Six degrees of separation, FROM Ethan Frome TO …

And suddenly it is the last Six Degrees of the year. Once again, I’ve had fun with this meme – with doing my own and seeing what others have done. Thanks muchly to Kate for running the meme and offering us such a varied selection of titles to start from. For those of you new to this meme, please check her blog – booksaremyfavouriteandbest – to see how it works.

We start with the book chosen by Kate, and this month it’s Edith Wharton’s Ethan Frome. I read this book in 1991, and loved it (gut-wrenching though it is.) It started me on a Wharton reading journey that I am still on because, not only did she write many novels, but she was also a prolific short story writer and journalist. I’ve reviewed a couple of her short pieces on my blog. Wharton also created one of my all-time favourite female character names, Undine Spragg (The custom of the country). How good is that!

Anyhow, as you will all be aware, we have hit the silly season, and time is short – for me to write posts and you to read them – so this month I’m doing a title-based “poem”, again. The links are to my reviews.

For Ethan Frome,
A very normal man,
Things fall apart
when Love and freindship collide,
and one In whom we trust
becomes A window in the dark.
Such is The love procession.

With thanks to our sponsor authors, in order: Vincenzo Cerami, Chinua Achebe, Jane Austen, John Clanchy, Dymphna Cusack, and Suzanne Edgar.

  • Vincenzo Cerami, A very normal man
  • Chinua Achebe, Things fall apart
  • jane Austen, Love and Freindship
  • Book cover
  • Dymphna Cusack, A window in the dark
  • Suzanne Edgar, The love procession

(Apologies for the variable image sizes, mostly due to the Gutenberg Gallery editor. I’m not keen to try reloading resized images into my media library with no surety of that fixing it! So, it’s either this or nothing folks!)

So, this month we have travelled the globe – at least to North America, Europe, Britain, Africa and Australia, and we’ve achieved gender quality with three male and three female authors. What better way to end the year.

Now, the usual: Have you read “Ethan Frome“? And, regardless, what would you link to it?

35 thoughts on “Six degrees of separation, FROM Ethan Frome TO …

  1. Hi Sue, I have read Ethan Frome and many short stories by Wharton. I love your linkage to your connections. Mine were: Love in the Time of Cholera by Gabriel Garcia ; The Awakening by Kate Chopin; Daisy Miller by Henry James; Madame Bouvrey by Gustave Flaubert; The Great Gatsby by F Scott Fitzgerald and Anna Karenina by Leo Tolstoy.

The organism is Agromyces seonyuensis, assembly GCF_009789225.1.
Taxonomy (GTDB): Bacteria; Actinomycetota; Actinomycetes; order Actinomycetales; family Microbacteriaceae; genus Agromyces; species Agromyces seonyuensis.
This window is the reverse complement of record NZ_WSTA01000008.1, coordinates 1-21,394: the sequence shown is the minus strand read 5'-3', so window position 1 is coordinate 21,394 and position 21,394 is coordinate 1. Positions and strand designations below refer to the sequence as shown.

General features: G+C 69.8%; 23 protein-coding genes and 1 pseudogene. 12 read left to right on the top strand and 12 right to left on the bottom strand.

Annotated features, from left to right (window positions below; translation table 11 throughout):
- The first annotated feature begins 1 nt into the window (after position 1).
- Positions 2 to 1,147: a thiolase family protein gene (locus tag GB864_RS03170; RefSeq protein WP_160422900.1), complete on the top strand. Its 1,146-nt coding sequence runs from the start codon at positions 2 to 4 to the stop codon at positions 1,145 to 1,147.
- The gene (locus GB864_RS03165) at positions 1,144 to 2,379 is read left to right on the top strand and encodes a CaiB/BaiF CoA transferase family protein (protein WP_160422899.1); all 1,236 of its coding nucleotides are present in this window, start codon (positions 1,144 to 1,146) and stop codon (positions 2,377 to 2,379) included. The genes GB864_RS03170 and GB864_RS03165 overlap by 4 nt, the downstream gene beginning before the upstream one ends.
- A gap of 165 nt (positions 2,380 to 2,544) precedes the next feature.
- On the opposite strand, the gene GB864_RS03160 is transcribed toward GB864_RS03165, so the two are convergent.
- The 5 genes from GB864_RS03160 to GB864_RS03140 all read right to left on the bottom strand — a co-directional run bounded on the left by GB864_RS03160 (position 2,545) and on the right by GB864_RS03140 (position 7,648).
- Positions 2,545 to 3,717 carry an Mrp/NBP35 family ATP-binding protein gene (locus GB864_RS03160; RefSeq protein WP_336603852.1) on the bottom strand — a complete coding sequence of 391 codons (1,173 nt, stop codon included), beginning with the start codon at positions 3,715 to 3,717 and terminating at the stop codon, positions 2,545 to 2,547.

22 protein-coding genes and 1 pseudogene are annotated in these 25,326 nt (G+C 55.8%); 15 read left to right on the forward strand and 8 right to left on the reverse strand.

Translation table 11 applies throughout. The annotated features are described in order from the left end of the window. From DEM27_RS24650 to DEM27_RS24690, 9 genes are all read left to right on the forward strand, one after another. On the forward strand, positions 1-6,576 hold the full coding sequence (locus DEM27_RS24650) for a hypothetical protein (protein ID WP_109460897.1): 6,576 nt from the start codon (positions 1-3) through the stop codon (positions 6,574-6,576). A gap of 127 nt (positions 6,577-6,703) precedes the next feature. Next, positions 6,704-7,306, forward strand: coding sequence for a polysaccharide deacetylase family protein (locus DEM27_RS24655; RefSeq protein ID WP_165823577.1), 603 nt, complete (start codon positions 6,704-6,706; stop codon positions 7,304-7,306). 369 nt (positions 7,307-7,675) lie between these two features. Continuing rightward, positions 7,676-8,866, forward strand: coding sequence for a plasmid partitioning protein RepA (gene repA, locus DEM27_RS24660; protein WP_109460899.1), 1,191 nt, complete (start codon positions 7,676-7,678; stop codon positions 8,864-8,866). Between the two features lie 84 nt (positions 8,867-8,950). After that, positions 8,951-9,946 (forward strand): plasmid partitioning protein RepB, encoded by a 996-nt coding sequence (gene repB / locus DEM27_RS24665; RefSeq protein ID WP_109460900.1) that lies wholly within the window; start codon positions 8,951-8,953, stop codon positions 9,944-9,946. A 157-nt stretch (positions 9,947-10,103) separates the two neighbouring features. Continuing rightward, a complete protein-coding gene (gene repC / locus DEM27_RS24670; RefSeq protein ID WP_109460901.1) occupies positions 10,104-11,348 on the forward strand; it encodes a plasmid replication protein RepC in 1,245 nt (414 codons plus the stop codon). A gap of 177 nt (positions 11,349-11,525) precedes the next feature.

2. O very clever! You even managed to include an Austen!!
    Mine is scheduled for tomorrow because I’ve already published today, a review for Brona’s #RumerGoddenReadingWeek.

  3. This is really cool… a poem from the titles! I read Things Fall Apart in High School and it has stayed with me to this day (I’m talking 47 years here, by the way). Did you know he wrote two sequels to it?

  4. I have always thought that Ethan Frome is the very essence of Edith Wharton. The sadness and horror at the heart of it is an articulation of the dread that lurks in all her finest works. I am not so good at the linking thing. Maybe Edwin Drood?
    It was good to see the appearance of In Whom We Trust on your list.

    • Thanks Carmel. Yes, I like the way you put that re “the dread that lurks in all her finest works”. It’s so tight and powerful.

      Re the linking thing … that might be because you think too deeply. Edwin Drood sounds perfectly justifiable to me.

      Re In whom we trust, Field of poppies was in my first draft, as in “life is no field of poppies” but it didn’t quite work.

    • Actually no, RJ. That’s why I did it! About 10-15 minutes. The longest time was trying to get the darn images in. The gallery wouldn’t work as I wanted so I tried the slide show which was not much better! Haha.

    • Oh wow, Marina … I’m not known in my circle for my creativity so I will take this as a little gold star!

      I’m glad I’m not the only one who has challenges with images on my blog. This is why I usually just do single images.

  5. How fun! I’ll have to try this meme sometime. I read Ethan Frome close to when you did, in 1993 or 94 for an Edith Wharton seminar. The class was small but tight and we joked about having an Ethan Frome sledding party at the send of the semester. The professor did not share our sense of black humor.

  6. Very clever, Sue.
    I loved Ethan Frome too, so much so that I re-read it again immediately after I finished it. I would link it to Anne of Green Gables because that is probably the last book that 1. I re-read again immediately after finishing it (at the age of ten or eleven) and it also left me with a massive lump in my throat after the death of a character.

  7. Such a clever way to deal with the December time shortage!

    I haven’t read any of your titles apart from Ethan Frome itself, which I very much enjoyed as an audiobook. I especially appreciated Wharton’s skill at creating a scene with small details that stay with you.

    I couldn’t face a miserable theme so I linked first to another Edith, namely Nesbit of Railway Children fame, though I chose The Treasure Seekers because I love Oswald Bastable:

Leave a Reply

Fill in your details below or click an icon to log in: Logo

You are commenting using your account. Log Out /  Change )

Twitter picture

You are commenting using your Twitter account. Log Out /  Change )

Facebook photo

You are commenting using your Facebook account. Log Out /  Change )

Connecting to %s